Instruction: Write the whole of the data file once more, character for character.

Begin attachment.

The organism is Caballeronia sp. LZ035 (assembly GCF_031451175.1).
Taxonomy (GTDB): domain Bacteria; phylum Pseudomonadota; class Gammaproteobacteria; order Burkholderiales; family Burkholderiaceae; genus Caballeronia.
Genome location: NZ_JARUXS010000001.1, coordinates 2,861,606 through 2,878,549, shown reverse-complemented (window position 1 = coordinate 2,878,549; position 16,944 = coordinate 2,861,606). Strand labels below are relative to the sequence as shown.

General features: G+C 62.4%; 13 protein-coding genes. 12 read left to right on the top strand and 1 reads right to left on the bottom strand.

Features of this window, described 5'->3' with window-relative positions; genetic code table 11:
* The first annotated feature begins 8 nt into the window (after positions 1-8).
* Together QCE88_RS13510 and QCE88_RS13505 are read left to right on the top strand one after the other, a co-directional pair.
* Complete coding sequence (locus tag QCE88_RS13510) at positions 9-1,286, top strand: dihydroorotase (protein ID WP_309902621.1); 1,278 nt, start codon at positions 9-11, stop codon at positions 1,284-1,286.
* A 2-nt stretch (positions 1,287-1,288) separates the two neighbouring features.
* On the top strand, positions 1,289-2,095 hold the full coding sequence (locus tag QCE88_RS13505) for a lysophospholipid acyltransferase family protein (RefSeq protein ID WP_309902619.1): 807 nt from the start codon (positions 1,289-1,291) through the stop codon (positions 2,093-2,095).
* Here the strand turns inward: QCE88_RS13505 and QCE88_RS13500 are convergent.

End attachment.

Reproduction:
The organism is Caballeronia sp. LZ035 (assembly GCF_031451175.1).
Taxonomy (GTDB): domain Bacteria; phylum Pseudomonadota; class Gammaproteobacteria; order Burkholderiales; family Burkholderiaceae; genus Caballeronia.
Genome location: NZ_JARUXS010000001.1, coordinates 2,861,606 through 2,878,549, shown reverse-complemented (window position 1 = coordinate 2,878,549; position 16,944 = coordinate 2,861,606). Strand labels below are relative to the sequence as shown.

General features: G+C 62.4%; 13 protein-coding genes. 12 read left to right on the top strand and 1 reads right to left on the bottom strand.

Features of this window, described 5'->3' with window-relative positions; genetic code table 11:
* The first annotated feature begins 8 nt into the window (after positions 1-8).
* Together QCE88_RS13510 and QCE88_RS13505 are read left to right on the top strand one after the other, a co-directional pair.
* Complete coding sequence (locus tag QCE88_RS13510) at positions 9-1,286, top strand: dihydroorotase (protein ID WP_309902621.1); 1,278 nt, start codon at positions 9-11, stop codon at positions 1,284-1,286.
* A 2-nt stretch (positions 1,287-1,288) separates the two neighbouring features.
* On the top strand, positions 1,289-2,095 hold the full coding sequence (locus tag QCE88_RS13505) for a lysophospholipid acyltransferase family protein (RefSeq protein ID WP_309902619.1): 807 nt from the start codon (positions 1,289-1,291) through the stop codon (positions 2,093-2,095).
* Here the strand turns inward: QCE88_RS13505 and QCE88_RS13500 are convergent.